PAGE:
Understanding the sodium needs of children
Most children tend to eat more sodium than they really ought to. An appropriate amount of sodium in food is very vital for good health - it is required to maintain normal fluid levels in the body and is necessary for optimal muscle and nerve function. Conversely, an excessive amount of sodium contributes to hypertension and is a big risk for cardiac diseases. It is very crucial that you understand that consuming large quantities of sodium during childhood has widespread ramifications as the child’s age progresses.
Dietary habits that are practiced during childhood have a huge bearing on the eating patterns in adult life. It would be easier if a child does not develop a fondness for overly salty food in the very first place! This can be achieved if you give your child a diet that contains all nutrients in the right quantity. There is strong substantiation that shows that a high sodium diet in children raises their blood pressure and makes them susceptible to – cardiac ailments, respiratory illnesses, osteoporosis, obesity and even cancer.
Huge contributors of sodium in a child’s diet
Most processed and packaged foods contain large amounts of sodium. Your aim should be to cut back on them. Here are certain packaged foods which are loaded with sodium:
• Biscuits and cookies
• Breakfast cereal
• Bottled ketchup, dips and sauces
• Wafers and chips!
• Instant noodles
• Canned soups
• Salted nuts
• Flavoured popcorn
• Fast food
Ways to reduce sodium in the diet
While going easy with the salt shaker at the dining table is a good solution, there are also other ways that help reduce the overload of sodium from your diet, leading to a low sodium diet. Here are 5 doctor-approved hacks to restrict your sodium intake.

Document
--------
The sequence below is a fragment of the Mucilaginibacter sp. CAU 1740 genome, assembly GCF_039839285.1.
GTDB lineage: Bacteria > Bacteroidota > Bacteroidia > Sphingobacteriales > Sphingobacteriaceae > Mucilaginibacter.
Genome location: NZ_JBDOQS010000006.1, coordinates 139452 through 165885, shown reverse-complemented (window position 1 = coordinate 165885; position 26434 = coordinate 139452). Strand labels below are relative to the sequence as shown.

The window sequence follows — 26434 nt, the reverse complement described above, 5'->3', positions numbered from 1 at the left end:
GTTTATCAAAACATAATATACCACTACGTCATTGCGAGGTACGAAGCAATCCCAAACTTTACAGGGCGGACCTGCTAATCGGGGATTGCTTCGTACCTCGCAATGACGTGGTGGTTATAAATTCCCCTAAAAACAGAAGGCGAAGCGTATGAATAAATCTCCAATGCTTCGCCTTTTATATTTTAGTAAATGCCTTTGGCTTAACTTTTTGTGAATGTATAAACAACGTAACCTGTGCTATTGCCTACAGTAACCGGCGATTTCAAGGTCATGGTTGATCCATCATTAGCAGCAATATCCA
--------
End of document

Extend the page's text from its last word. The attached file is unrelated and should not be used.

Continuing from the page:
1. Include whole, nutritious foods into your diet at all times and steer clear of processed, canned and packaged foods.
2. Drastically cut back on packaged snacks; whenever you do buy packaged foods, select those which contain less than 120mg sodium per 100g and shun all those which contain more than 600 mg sodium per 100g. Give your child yummy, yet super nutritious snacks - fresh fruits, dry fruits, sprouts bhel, unsalted nuts, yoghurt, popcorn, chilla, idli, dhokla and scores of other healthy snacks that can be dished up in minutes.
3. Use ketchup, soy sauce, pasta sauce, pizza sauce, bottled dips and marinades extremely cautiously.
4. Read labels very carefully- always check the nutritional information and opt for those foods that have less sodium.
5. Encourage your children to come and shop with you as well as to plan the menu; teach and develop an interest about a healthy lifestyle.
Iodine plays a pivotal role in the normal growth and development of a child. The body requires iodine for the synthesis of thyroid hormones which control growth, neuro-cognitive development, metabolism, heart rate and various other essential functions. Insufficiency of this vital element hinders the manufacture of the thyroid hormones and triggers hypothyroidism. The peril is the most during the child’s first 3 years when all the critical growth and development take place. It’s a period when you need to ensure that the thyroid levels stay normal. For this, you should make sure that your child’s diet consists of iodized salt every day, seeing to it that there’s enough iodised salt in food. The pioneer of salt iodization in India, Tata Salt, holds the merit of being India's first national branded iodized salt. Tata Salt offers you healthy, hygienic, iodized vacuum evaporated salt that’s untouched by hand.
Homemade snacks and meals that have been cooked using fresh, whole ingredients are lower in sodium levels, compared to ready-to-eat meals, packaged foods, takeaways and processed products. A healthy diet which includes homemade food and occasional indulgences during childhood ensures that the child does not develop a penchant for unhealthy. Habits that are forged during childhood continue all through into adulthood, so make sure that you regulate your child’s sodium intake today!
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